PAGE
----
Act 2, 1st flashback

The occurrence of 1st flashback in Act 2 makes it particularly effective for the placement of this Scene. Here Willy attempts to deal with what has happened with Howard and escape from it at the same time by reverting back to Ben.It seems that he is asking for advice from Ben. As he has always been successful, so he is the natural choice for advice. Willy wants Ben to analyze the current situation and tell him what to do. Instead, Ben offers Willy a job in Alaska—the same offer he made when he actually visited in the past—but Willy can no longer separate the past from the present; they are blending together.

The fact that Willy turns down the offer is very poignant in light of what happened in Scene 2. In the past, Willy refused Ben’s offer because he was determined to be a successful salesman, just like Dave Singleman. Now that he has been fired, he is overwhelmed by his feelings: regret, for not accepting Ben’s offer and moving to Alaska; shame, for losing his job; and despair, for having devoted his life to a company that could discard him so easily.

In this way, the audience can clearly see which events on stage are taking place in reality, and which are taking place inside of Willy’s mind. Miller originally titled the play The Inside of His Head, which illustrates that he intended to show the audience what happens in a man’s mind when his dreams are never realized, and when he lives in a world based on illusion. Miller’s method of flashing back and forth between the past and the present, and between the imaginary and the realistic, allows the audience to witness how a lifetime of disappointment, delusion, and failure have led to the current situation, and shows facets of each character that would not have been revealed if only the present-day occurrences had been portrayed. Because of the way the play is constructed, the audience can see what the characters have become and what experiences, thoughts, and emotions led them to their present state.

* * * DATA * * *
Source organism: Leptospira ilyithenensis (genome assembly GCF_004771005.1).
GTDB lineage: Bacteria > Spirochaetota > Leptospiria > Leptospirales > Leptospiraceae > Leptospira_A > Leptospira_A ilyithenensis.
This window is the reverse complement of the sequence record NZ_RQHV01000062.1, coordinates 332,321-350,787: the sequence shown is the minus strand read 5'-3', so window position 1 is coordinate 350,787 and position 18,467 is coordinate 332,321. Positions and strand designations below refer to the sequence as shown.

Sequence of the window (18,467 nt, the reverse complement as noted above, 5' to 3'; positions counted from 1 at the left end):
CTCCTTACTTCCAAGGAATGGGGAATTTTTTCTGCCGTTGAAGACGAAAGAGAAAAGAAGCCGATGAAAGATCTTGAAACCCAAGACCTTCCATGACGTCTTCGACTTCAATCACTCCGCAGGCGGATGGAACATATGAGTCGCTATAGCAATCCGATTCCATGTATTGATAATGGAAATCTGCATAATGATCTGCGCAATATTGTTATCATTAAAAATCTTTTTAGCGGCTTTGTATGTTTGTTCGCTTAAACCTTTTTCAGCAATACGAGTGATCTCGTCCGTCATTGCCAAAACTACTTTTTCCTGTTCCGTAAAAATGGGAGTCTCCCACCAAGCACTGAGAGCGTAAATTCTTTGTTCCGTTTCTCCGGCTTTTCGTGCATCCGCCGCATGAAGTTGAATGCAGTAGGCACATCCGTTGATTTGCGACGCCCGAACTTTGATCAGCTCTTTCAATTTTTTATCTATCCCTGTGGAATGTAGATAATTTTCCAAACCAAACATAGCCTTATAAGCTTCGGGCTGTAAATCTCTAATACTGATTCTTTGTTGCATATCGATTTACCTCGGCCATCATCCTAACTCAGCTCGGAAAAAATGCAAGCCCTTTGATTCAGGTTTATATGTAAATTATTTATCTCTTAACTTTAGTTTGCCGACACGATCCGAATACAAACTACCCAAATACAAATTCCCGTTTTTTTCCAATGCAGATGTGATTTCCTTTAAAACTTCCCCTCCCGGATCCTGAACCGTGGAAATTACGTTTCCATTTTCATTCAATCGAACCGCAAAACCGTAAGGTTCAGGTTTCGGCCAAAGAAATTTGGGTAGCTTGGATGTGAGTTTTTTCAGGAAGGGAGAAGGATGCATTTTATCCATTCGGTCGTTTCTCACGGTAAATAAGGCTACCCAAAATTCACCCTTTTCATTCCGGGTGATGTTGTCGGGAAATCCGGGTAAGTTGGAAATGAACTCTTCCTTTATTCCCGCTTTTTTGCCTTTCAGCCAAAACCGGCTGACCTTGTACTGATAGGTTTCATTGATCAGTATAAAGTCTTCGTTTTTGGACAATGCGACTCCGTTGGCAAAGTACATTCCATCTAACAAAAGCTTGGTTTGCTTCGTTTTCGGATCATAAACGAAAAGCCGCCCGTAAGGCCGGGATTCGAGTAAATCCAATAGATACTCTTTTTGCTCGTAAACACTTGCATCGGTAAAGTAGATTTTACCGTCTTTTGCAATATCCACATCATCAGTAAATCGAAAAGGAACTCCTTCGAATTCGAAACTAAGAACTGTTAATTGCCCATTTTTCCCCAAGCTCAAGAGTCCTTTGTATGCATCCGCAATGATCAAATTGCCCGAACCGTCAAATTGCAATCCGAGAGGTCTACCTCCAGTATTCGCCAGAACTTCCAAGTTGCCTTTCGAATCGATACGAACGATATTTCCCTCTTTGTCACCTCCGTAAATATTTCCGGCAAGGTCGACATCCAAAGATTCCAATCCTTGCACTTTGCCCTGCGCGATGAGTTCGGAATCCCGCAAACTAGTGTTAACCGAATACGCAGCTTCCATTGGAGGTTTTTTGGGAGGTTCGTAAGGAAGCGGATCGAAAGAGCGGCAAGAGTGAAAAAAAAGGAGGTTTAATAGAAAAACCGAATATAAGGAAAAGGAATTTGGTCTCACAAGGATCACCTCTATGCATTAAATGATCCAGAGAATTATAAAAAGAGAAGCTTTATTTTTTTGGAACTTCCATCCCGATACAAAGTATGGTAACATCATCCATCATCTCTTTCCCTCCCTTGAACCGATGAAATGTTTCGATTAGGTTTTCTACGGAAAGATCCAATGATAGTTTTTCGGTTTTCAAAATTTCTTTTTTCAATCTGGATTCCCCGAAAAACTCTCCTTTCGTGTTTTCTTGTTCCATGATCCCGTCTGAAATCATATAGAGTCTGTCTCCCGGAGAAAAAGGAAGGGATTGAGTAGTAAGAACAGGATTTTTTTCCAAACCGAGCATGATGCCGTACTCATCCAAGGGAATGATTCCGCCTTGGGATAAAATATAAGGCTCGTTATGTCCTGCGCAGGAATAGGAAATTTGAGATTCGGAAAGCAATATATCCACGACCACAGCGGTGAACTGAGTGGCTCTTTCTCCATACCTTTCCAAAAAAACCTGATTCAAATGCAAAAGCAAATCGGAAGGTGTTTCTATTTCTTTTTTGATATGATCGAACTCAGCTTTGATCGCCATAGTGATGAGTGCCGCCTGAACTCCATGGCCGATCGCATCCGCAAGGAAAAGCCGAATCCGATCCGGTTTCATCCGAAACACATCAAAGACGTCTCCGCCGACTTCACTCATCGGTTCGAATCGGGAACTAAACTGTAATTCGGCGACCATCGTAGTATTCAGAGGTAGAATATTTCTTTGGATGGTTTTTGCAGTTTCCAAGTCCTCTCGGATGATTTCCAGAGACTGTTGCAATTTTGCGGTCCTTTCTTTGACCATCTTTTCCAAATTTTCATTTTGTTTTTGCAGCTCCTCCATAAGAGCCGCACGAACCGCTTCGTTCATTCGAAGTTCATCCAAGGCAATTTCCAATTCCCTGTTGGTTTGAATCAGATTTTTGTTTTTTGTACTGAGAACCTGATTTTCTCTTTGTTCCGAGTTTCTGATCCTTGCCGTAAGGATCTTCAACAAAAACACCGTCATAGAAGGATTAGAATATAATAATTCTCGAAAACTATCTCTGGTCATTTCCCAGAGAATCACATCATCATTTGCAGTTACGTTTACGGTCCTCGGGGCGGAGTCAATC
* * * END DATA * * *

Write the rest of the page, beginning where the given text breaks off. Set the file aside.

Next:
'Death of a Salesman' as a Modern Tragedy

In 'Death of a Salesman' Arthur Miller presents a tragedy which is different from  the classical and Shakespearean tragedies. On the basis of some unconventional rules Miller produces a tragedy, which is very modern in respects of the style as well as the subject matter. The play is mainly linked to Miller’s essay ‘Tragedy and the common man”, the Miller’s Poetics in which he redefines our notion of a tragedy. In fact he shows that a common man also can be the protagonist of a tragedy and his sufferings also touch our heart.

It does not only belong to the past ages

Tragedy is not only the property of the classical world or the Shakespearean world. Tragedy can belong to any age. But with the change of time the subject matter and the style also should be changed to fulfill the demand of the age. Arthur Miller does the very thing in the play. As we go through the play we see that he does not violet the properties of the universal grammar of a tragedy. The universal properties of a tragedy include the presentation of a serious action that is complete in itself and capable of evoking pity and terror in order to produce catharsis in the audience.

Other properties of a tragedy

Miller’s Death of a Salesman fulfills all of these requirements though in some unconventional ways. The dramatist also maintains the other properties such as the plot, character, thought, diction, song and spectacle.


The play has a modern setting. Though the play is set in 1949 , but the times of the play fluctuate between a point in 1942 and another time in 1928. But the shift of time is greatly handled and made convincing through flashbacks. Miller as child of the great depression dramatizes the traumatic years of the Second World War. The action of the play takes place largely inside the Loman home in Brooklyn, but other places in New York and Boston are used as well, including hotel rooms, Willy’s office, a restaurant, and Willy’s gravesite. So, the setting of the tragedy differs from the setting of a classical tragedy. The setting of the play is not a royal palace but the house of poor Willy.